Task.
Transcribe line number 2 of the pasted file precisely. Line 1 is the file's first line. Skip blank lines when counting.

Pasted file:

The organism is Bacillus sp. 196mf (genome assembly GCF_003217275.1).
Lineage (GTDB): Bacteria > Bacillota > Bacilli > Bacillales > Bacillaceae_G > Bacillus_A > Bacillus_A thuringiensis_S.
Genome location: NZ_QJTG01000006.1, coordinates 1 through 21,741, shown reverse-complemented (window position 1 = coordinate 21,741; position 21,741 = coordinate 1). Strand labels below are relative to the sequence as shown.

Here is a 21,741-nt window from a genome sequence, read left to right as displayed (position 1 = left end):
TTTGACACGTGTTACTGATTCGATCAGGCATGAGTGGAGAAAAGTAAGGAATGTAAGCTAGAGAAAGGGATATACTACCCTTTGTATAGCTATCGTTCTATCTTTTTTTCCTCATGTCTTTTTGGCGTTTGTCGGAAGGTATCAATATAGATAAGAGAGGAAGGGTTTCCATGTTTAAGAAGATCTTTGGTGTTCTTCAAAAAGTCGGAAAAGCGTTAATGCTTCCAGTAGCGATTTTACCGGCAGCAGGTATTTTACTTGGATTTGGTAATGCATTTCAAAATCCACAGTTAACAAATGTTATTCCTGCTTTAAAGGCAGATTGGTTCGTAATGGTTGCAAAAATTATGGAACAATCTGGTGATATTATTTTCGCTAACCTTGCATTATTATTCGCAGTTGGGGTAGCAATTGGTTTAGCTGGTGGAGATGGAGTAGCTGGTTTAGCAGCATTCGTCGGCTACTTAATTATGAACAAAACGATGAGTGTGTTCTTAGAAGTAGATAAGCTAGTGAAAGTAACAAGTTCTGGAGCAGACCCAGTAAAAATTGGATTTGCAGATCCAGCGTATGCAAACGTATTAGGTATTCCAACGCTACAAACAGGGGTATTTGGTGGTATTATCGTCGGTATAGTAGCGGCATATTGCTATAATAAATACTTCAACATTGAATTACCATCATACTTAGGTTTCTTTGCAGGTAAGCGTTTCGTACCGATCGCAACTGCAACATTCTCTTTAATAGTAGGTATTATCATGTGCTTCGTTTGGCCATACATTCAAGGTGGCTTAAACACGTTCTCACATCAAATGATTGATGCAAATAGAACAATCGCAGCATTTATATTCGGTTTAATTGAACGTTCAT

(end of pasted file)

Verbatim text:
Lineage (GTDB): Bacteria > Bacillota > Bacilli > Bacillales > Bacillaceae_G > Bacillus_A > Bacillus_A thuringiensis_S.